The Mediation Process

The A&M TeamFamily Law, Divorce

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Mediation is a smart option for people who are not yet ready to file for divorce or say goodbye to their marriage. When a couple chooses mediation, they come together to select a neutral, trained mediator who is equipped to facilitate their discussions towards resolution of any number of family law issues.

In many cases, people choose to use their attorney’s office as the space for mediation. The mediator’s job is to help the disputants evaluate their current stance, goals, and objectives and encourage them to discover their own solution mutually.

Why Mediation?

When a couple chooses mediation, they are acknowledging that they are committed to finding a solution that they can both live with and trust. The mediation process focuses on solving problems, not necessarily taking legal action or deciding which spouse is right or wrong.

It is important to note that this approach is extremely different than the one the court would take. In court, the main objective is to determine who was right or wrong and move forward from there. The mediator will have no authority to impose a decision, award one spouse, or penalize the other. Instead, the goal is to reduce the likelihood of one party taking an extreme position and creating animosity. Keep in mind that if no resolution is found during the mediation process, either spouse is able to sue.

The Process

The mediation process can differ slightly, depending on the particular case and people involved. This process is far less formal than a trial and typically follows these steps:

  1. Initial Meeting. The couple will meet with the mediator for an initial meeting. The mediator will go over the goals and rules of the process and encourage the couple to work together towards a solution.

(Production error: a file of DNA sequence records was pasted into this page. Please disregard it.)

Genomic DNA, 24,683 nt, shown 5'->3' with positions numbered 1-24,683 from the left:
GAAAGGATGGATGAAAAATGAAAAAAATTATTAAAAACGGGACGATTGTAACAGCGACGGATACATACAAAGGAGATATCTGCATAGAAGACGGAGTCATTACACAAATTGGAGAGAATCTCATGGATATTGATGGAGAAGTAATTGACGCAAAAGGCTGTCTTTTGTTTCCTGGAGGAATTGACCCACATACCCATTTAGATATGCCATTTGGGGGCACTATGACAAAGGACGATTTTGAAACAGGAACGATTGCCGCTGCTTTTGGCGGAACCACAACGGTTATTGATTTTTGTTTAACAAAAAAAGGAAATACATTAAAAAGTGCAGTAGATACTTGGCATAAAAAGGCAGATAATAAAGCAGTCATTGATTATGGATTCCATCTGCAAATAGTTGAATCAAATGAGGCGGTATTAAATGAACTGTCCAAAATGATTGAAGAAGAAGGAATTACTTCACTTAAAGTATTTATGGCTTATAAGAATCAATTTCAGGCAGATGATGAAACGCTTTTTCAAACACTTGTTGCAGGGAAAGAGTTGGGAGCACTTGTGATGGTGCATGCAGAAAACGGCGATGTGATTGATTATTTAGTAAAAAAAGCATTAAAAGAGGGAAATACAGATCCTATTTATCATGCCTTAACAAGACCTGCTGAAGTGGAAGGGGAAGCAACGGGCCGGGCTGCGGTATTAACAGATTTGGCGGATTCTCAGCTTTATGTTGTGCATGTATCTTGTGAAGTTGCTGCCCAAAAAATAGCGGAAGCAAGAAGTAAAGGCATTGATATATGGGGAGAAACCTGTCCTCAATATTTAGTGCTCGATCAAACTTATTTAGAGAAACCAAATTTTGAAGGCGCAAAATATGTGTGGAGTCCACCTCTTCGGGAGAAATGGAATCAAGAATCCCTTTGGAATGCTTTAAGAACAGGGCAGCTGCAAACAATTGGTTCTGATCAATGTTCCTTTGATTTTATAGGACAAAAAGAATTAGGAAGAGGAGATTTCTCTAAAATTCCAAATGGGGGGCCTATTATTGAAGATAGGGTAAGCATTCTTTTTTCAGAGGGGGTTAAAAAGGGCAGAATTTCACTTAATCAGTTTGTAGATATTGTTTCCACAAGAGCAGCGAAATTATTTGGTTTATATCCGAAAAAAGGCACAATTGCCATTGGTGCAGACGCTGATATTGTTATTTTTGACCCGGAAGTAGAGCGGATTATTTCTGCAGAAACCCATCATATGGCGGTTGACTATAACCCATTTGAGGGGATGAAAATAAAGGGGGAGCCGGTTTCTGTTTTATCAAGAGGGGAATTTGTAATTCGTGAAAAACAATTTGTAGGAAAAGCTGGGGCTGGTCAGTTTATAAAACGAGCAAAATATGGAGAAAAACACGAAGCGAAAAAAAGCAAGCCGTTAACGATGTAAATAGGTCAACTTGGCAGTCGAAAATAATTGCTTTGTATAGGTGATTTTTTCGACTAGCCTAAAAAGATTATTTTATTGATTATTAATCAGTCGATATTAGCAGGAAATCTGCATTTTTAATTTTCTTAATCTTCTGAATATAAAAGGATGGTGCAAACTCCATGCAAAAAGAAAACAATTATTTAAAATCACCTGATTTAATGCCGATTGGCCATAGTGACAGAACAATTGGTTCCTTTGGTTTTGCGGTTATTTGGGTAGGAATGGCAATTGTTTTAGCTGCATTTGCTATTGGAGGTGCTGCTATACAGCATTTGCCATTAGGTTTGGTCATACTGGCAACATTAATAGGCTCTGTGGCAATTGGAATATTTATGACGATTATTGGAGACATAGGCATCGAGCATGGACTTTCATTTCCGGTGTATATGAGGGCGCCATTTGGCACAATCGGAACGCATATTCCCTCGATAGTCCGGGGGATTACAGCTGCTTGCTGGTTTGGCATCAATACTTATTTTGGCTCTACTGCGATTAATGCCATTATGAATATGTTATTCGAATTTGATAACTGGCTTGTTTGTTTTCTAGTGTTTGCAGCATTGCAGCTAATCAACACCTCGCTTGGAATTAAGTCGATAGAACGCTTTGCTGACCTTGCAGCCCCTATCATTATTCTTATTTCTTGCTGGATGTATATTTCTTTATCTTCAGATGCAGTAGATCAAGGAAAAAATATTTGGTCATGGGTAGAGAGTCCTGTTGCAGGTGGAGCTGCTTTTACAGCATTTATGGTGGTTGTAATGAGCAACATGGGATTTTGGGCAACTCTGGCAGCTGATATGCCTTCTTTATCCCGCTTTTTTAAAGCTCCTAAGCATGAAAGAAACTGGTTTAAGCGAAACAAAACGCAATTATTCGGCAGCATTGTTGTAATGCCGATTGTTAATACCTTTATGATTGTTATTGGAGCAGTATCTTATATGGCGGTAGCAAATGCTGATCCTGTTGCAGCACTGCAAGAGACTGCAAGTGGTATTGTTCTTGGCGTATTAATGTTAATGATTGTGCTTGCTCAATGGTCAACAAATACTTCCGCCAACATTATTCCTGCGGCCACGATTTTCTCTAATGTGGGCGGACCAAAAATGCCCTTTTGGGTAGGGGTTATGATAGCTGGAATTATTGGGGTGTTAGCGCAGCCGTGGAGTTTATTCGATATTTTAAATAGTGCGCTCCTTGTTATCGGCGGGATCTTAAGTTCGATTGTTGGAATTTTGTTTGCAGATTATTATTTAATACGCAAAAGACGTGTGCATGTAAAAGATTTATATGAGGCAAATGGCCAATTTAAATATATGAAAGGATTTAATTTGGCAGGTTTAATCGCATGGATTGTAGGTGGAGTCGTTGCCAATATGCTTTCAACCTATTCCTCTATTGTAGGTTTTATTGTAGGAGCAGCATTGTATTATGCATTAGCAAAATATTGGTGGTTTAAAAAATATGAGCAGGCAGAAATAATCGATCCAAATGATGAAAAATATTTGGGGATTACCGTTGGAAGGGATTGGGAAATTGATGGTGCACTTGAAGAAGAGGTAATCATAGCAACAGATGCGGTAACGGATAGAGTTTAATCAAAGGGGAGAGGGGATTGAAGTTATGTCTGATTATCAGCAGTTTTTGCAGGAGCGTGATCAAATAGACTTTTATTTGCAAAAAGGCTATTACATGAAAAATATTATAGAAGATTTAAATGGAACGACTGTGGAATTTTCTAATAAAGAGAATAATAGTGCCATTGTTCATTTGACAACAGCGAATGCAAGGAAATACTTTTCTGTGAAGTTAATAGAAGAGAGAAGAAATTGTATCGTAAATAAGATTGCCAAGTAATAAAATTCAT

1. Opening Statements. Each disputant is asked to describe what the dispute is about, how it has affected he or she, and what ideas they have about resolving it. This is a time of respect, and each party is asked to refrain from interrupting while the other is speaking.
  1. Joint Discussion. If appropriate, the mediator will encourage the parties to speak directly to one another about what was said in the opening statements. This will give a better idea of what issues need to be addressed.
  1. Private Meetings. Each party is given the opportunity to meet privately with the mediator in order to discuss their side, position, and present any new ideas for settlement. Sometimes only one meeting is necessary, whereas other cases require several private meetings.
  1. Joint Negotiation. Once the meetings have been completed, the mediator will bring the couple back together to negotiate directly.
  1. The End of Mediation. If an agreement has been made, the mediator will put it in writing and ask each side to sign it or take it to their lawyers for review. If no agreement was reached, the mediator may suggest other options, such as meeting at a later time or going to court.